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Thanks for yoru question.
THe basic position is that you can terminate the contract if the property is unfit for human habitation, this would mean that the landlord has breached a fundemental term of your agreement in such a way that the breach goes to the root (ie. the heart) of the contract to deny you the whole (or substantially the whole) of the benefit of it (called a repudiatory breach).
You've done the right hitng in calling enviro health, keep pressing them to come round and take a look at it. If they declare it unfit for human habitation then you should get a statement to that effect from them and you can use this as evidence of his repudiatory breach so that he will not be ablet to sue you afterwards. They may serve an enforcemnet notice upon him requireing remedial works to be carried out.
You could claim it as repudiatory now and terminate but he is more likely to litigate if you do not have a statement from the enviro health.
At the same time I would write to the the landlord/agent specifying the disrepair, making a list of the reasonable repair required and ask that he make those repairs within a reasonable time (eg. 7 days). State that if the landlord does not make the repair within that time you will pay to have the repairs made and will seek to claim the expense from him and are prepared to make an application to court if necessary.If the landlord does not make the repair you can pay to have it done and then write formally to him requesting the payment of the cost, again within a reasonable time). If he does not pay you can issue a claim for the money yourself through Her Majesty Courts Service's online service: http://www.moneyclaim.gov.uk/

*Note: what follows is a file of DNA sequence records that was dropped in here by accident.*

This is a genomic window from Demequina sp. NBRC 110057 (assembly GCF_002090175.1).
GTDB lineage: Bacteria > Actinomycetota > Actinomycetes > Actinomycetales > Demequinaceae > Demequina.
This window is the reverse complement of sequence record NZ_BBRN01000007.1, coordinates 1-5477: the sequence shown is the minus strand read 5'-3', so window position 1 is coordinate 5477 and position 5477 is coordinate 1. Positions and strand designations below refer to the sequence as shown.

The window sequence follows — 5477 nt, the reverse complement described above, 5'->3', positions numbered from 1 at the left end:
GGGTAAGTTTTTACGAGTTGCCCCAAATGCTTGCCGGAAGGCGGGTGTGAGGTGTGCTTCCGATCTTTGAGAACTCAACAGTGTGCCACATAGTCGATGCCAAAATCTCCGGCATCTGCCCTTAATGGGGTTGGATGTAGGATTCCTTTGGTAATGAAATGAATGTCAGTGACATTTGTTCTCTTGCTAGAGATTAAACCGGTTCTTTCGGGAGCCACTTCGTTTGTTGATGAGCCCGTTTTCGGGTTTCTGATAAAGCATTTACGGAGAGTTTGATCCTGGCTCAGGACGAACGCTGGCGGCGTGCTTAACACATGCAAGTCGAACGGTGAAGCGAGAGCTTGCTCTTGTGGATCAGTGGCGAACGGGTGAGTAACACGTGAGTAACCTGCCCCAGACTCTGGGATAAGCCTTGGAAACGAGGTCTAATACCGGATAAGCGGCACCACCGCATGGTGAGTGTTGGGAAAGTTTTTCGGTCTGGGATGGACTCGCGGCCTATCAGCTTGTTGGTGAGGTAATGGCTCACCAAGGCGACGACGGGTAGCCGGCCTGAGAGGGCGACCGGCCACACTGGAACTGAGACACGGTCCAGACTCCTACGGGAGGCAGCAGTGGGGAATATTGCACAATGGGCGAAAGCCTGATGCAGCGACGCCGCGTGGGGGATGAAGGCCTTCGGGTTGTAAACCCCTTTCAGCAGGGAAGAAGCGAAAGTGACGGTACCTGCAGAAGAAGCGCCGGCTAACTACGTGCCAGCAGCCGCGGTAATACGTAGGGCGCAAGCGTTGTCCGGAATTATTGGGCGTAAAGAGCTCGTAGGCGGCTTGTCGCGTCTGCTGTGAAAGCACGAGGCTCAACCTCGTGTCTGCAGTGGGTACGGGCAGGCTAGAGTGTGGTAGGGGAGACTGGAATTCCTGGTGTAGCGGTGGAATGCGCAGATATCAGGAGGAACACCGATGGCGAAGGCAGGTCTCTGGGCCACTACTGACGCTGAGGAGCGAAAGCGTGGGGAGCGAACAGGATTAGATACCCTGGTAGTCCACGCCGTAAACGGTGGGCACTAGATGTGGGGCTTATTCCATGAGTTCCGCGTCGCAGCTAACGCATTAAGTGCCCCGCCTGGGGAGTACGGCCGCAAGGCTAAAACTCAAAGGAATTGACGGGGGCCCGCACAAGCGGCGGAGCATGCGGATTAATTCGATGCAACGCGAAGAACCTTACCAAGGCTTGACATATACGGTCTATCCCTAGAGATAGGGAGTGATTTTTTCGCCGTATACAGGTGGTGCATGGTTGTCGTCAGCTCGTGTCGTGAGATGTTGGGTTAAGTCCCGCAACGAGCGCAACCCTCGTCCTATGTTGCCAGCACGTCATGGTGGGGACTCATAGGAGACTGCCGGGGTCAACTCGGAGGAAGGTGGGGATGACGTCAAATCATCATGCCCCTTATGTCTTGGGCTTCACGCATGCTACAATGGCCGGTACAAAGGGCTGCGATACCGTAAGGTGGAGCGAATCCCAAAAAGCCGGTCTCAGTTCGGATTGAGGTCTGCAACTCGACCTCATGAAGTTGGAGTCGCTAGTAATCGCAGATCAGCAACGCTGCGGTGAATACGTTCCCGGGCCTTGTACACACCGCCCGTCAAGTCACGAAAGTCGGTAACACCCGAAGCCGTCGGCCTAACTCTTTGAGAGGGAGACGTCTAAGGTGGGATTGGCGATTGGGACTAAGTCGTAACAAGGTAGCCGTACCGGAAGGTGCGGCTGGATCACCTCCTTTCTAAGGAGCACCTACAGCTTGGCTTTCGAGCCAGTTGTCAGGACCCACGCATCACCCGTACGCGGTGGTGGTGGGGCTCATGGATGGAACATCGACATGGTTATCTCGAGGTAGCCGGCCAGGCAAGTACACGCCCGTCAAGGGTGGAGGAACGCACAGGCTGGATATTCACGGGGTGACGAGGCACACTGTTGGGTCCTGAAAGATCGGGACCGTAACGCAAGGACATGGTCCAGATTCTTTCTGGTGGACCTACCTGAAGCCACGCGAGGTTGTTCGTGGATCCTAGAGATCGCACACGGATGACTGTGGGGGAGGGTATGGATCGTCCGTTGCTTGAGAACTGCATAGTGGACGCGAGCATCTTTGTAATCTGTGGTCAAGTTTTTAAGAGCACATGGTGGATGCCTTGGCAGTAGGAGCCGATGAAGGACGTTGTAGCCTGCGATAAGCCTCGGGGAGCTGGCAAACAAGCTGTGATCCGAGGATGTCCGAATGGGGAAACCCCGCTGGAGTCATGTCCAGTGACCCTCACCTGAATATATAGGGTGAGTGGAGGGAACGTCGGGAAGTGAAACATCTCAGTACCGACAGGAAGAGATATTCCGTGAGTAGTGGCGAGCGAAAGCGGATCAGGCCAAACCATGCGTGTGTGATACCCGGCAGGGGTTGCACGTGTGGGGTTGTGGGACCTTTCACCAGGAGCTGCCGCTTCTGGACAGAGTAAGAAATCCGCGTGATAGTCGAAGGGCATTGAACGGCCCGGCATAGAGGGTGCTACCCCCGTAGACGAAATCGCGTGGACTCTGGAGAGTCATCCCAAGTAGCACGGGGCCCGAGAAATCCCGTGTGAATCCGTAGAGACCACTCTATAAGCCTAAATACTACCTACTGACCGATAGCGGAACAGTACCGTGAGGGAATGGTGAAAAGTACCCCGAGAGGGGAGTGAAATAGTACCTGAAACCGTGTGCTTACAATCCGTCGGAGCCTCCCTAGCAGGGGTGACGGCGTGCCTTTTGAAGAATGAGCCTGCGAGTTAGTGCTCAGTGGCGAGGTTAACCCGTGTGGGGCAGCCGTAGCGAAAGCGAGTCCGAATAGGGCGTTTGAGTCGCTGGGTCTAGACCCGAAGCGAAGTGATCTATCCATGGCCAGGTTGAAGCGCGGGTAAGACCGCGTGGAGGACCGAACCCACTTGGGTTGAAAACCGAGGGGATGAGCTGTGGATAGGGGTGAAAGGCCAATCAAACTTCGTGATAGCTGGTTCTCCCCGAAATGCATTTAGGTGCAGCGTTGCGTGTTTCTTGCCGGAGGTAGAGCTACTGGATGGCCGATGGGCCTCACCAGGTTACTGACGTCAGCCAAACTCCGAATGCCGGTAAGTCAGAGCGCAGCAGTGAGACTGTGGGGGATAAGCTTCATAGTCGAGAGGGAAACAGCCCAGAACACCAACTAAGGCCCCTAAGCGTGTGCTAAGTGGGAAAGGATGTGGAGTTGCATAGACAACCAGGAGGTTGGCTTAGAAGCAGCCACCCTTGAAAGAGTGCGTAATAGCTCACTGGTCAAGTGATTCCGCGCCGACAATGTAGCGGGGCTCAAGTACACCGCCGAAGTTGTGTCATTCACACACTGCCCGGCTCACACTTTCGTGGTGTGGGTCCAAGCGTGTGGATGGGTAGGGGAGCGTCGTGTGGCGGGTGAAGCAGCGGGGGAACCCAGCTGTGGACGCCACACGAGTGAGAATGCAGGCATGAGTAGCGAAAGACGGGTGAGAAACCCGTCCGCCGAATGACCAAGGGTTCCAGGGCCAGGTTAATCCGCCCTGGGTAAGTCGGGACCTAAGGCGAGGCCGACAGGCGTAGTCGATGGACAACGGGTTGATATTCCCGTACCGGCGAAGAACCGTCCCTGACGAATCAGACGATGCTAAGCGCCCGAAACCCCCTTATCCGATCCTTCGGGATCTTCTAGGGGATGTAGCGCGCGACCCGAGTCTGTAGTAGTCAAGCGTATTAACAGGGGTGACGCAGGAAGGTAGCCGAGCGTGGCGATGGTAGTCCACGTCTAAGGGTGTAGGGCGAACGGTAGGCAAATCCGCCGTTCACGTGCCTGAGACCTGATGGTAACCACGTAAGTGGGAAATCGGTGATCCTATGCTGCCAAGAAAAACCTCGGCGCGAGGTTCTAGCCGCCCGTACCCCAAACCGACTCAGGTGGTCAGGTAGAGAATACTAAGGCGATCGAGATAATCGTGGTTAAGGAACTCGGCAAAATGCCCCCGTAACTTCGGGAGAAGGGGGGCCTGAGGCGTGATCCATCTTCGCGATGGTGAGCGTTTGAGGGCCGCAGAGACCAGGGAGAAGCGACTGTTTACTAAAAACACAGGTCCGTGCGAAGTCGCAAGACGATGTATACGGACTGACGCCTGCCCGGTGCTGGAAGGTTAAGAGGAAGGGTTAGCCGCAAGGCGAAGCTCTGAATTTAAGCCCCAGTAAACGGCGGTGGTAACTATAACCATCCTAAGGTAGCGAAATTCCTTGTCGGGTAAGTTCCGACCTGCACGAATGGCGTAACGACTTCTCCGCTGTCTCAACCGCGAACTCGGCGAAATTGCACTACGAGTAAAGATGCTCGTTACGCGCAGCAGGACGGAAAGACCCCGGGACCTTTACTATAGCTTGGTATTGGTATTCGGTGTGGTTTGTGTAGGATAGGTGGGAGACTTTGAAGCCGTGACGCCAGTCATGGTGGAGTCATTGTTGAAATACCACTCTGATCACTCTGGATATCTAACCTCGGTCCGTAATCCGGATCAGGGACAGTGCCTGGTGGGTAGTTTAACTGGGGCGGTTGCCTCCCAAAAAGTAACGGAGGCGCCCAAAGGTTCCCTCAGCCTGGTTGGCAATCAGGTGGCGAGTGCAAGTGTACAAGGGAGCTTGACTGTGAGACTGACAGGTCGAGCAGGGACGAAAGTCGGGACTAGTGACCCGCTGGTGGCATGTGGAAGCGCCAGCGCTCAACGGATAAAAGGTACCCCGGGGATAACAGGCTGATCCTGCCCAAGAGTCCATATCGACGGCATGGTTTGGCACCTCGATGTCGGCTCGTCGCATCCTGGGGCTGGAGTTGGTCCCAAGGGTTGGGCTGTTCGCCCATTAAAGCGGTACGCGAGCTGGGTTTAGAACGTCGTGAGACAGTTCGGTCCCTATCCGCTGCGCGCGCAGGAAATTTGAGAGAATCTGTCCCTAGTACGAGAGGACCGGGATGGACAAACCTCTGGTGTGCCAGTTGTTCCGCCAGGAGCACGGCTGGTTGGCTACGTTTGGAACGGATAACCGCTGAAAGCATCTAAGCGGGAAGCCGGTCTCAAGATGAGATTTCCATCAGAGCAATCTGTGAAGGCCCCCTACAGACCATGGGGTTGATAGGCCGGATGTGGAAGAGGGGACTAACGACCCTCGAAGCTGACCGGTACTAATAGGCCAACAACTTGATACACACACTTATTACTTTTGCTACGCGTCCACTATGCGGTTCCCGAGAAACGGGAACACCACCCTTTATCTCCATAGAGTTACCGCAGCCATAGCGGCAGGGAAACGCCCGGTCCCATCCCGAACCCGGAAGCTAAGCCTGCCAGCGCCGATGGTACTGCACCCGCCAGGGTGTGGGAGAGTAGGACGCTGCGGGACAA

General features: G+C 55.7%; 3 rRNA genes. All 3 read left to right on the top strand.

Its pretty cheap and straightforward to use. Needless to say you should document the disrepair by taking photos of it now.Keep copies of everything.
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THe position is that you can terminate the agreement and not be liable for the rent only in the case of a repudiatory breach (as explained above). If enviro health confirm it is unfit for human habitation then this is cast iron evidnce that the breach is repudiatory.
Without such a statement it comes down to whether you would be able to produce evidence to the Court to convince the Court that the breach was repudiatory (eg. photos, your statements etc). THe problem is that it does sound as if they would dispute this so you would not be able to get your money back quickly.
I would send the letter as above but also at the same time press enviro health to make an inspection - try a two pronged approach. If you get a statement from the enviro officer then they will not be able to deny your termination is legal and will return your deposit money.
I hope this clarifies, if so please click accept.
Thank you for your question.
If you have signed the tenancy agreement and it has been properly executed (signed by landlord or agent and dated) then the agreement is binding upon you and you cannot terminate it unless you signed up for it after negotiating it and entering it by distance means (ie. telephone, internet etc).
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